How key is creative exchange and collaboration in bringing independent projects to life? What was this process like during the filming of Rabbit?

I think collaboration has a lot to do with trust. Trust in the director to honour the writer, trust in the writer to believe in the director’s vision, in the producers to give freedom yet to hold things together, the actors to be selfless and willing, and the rest of the team to be passionate about the work and not to drop the ball. The team behind this film trusted it. Thats why the process was great, I worked with some of the kindest and most passionate people I have ever met. I had never met Matt Richards (director) before we made the film and I now call him a good friend. He is older than I am and has had a lot more experience in this world than I have, yet he still wanted to help young film makers develop great work.

Thom Neal our cinematographer was another person who I hadn’t worked with and I honestly consider him to be one of the finest cinematographers in his field. He is young but gave us his trust. The producers are two of my best friends, and they trusted the script I brought them. It’s a great feeling when people get behind your work and an even better feeling when you can see the excitement on a set where the crew sees good in what they are making.

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You’ve just finished working on your new film project Pillars, can you tell us a about this? 

We just finished Pillars in late March and that’s in the festival world now. We are gunning for a Melbourne Screening somewhere to get it out there. Pillars is pretty different to Rabbit but carries a similar tone. It’s about a relationship in a small coastal town outside of Sydney where a tragedy occurs on these jumping rocks and really shakes the town. It is mostly about emotional disconnect and complacency but still follows those themes of love, hope and identity.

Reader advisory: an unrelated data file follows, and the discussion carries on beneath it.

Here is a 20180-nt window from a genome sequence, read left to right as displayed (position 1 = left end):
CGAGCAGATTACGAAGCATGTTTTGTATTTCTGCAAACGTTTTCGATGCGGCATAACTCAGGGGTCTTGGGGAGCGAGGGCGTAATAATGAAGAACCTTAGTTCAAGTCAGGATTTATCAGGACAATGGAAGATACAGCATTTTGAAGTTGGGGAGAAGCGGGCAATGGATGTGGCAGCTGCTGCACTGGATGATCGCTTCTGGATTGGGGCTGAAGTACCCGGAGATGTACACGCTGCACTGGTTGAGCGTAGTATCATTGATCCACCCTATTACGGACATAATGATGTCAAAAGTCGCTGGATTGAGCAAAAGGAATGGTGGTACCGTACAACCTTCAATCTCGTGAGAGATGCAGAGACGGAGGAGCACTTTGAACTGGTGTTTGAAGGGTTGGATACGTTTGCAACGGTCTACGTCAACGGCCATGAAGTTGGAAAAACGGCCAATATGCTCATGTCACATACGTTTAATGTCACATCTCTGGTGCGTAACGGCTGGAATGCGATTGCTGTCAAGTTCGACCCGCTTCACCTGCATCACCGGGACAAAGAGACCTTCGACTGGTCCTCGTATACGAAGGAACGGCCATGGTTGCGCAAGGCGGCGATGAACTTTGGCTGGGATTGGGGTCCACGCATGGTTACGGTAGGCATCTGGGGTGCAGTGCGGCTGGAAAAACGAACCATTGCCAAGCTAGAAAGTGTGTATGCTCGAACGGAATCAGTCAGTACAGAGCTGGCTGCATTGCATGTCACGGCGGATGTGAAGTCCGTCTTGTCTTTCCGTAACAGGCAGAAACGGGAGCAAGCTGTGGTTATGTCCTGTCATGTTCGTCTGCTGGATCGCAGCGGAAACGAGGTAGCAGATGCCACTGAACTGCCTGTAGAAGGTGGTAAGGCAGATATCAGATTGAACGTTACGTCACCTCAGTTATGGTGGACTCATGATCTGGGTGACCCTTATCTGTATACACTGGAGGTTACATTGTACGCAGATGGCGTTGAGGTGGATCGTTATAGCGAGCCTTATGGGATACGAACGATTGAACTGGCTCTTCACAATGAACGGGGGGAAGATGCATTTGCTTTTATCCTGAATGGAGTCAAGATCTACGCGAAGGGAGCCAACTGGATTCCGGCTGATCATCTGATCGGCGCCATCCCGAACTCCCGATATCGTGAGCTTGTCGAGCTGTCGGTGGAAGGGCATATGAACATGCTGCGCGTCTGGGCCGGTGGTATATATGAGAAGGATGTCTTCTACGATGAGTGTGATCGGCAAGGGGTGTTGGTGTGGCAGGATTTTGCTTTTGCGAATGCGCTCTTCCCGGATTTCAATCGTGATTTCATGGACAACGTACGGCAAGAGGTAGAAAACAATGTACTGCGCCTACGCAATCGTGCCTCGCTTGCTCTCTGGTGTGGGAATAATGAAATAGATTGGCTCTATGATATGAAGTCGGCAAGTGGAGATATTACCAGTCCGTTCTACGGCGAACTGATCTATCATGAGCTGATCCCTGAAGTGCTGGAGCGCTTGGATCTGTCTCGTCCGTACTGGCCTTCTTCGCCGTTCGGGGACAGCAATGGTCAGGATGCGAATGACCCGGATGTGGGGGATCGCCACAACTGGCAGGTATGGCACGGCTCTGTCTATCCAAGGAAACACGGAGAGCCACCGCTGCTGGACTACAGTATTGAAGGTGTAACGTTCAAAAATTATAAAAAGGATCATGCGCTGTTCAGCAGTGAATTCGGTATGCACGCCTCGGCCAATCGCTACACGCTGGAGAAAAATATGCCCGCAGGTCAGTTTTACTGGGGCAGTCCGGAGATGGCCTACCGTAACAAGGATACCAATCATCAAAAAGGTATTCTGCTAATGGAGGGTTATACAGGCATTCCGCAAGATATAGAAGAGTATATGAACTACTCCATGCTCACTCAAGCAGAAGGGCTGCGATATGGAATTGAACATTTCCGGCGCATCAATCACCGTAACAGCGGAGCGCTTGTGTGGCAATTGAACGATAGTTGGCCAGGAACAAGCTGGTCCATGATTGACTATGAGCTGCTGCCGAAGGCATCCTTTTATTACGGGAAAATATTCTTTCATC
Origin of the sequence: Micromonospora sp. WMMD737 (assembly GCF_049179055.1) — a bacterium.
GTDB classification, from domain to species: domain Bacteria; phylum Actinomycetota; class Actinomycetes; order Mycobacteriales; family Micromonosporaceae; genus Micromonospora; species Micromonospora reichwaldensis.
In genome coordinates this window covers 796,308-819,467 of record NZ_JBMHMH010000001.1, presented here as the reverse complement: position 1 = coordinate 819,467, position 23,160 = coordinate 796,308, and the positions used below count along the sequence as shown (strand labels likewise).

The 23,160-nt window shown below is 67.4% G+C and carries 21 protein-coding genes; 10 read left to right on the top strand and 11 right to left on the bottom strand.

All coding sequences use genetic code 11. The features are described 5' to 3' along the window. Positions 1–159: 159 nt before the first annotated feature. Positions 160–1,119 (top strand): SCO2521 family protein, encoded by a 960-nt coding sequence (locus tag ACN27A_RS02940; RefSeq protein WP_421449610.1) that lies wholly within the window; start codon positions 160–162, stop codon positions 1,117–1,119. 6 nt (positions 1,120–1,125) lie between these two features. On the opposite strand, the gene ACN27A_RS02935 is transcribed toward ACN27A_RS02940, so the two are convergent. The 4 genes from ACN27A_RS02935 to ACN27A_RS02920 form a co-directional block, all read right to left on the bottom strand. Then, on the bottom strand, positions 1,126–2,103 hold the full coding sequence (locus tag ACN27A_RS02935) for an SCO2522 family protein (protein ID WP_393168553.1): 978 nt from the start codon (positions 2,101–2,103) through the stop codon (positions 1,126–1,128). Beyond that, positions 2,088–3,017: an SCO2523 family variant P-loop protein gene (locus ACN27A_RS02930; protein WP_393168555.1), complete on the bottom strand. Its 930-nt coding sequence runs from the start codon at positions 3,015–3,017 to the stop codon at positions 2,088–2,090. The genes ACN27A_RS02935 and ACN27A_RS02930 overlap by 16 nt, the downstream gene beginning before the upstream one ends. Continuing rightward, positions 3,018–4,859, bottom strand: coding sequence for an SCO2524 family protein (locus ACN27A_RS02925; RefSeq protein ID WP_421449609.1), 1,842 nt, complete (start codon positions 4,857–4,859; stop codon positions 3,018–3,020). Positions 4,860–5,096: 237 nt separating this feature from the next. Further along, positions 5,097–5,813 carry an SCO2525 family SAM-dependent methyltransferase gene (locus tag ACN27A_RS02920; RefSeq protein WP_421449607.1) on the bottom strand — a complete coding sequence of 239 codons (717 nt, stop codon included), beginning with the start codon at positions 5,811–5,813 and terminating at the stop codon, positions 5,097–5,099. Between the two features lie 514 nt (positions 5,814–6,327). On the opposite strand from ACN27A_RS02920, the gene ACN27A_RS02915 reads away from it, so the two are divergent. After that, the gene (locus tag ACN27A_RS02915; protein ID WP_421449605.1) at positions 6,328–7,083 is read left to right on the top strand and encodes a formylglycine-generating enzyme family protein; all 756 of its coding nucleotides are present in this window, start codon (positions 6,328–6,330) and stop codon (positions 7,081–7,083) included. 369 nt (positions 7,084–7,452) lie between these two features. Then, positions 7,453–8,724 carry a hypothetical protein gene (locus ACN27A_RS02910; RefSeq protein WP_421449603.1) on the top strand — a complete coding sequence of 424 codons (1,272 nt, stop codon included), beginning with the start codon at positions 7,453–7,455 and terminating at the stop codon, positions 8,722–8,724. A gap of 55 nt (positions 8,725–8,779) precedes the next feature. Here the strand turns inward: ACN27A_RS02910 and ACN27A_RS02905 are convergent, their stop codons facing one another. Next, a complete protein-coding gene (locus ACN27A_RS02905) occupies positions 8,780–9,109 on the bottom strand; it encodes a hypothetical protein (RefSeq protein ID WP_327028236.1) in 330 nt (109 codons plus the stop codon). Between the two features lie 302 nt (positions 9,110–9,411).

Any other projects in the works for you we should keep an eye out for?

We are all keeping pretty busy in our own ways, I am doing a play at the end of the year called Jasper Jones here in Melbourne and my co-director Arielle Thomas is off to the States to work on a few things. There are some goodies in the pipe line. I’d keep an eye out next year as the cogs are always in motion.

If you missed the screening of the amazing short film Rabbit at Kaleido Shorts, you can now watch it here:

Rabbit – Short Film from Patch Adams Productions on Vimeo.

Credits:

Director – Matt Richards
Writer – Nicholas Denton
Cinematography – Thom Neal
Editor – Patrick McCabe
Production company – Patch Adams Productions

Starring: Nicholas Denton, Emily Wheaton, Alex Menglet and Trent Heath.

Awards:

Winner – Mosaic World Film Festival (2015) ‘Best Narrative Film’
Winner – San Francisco International Festival of Short Films (2014) ‘Special Recognition for Direction’
Winner – St Kilda Film Festival (2015) ‘Best Actor – Nicholas Denton’
Winner – FIKE International Short Film Festival (2015) Special Mention ‘Best Actor – Nicholas Denton’
Nominated – St Kilda Film Festival (2015) ‘Best Film’
Nominated – Australian Screen Editors Guild “Ellie” Awards (2014) – ‘Best Editing in a Short Film’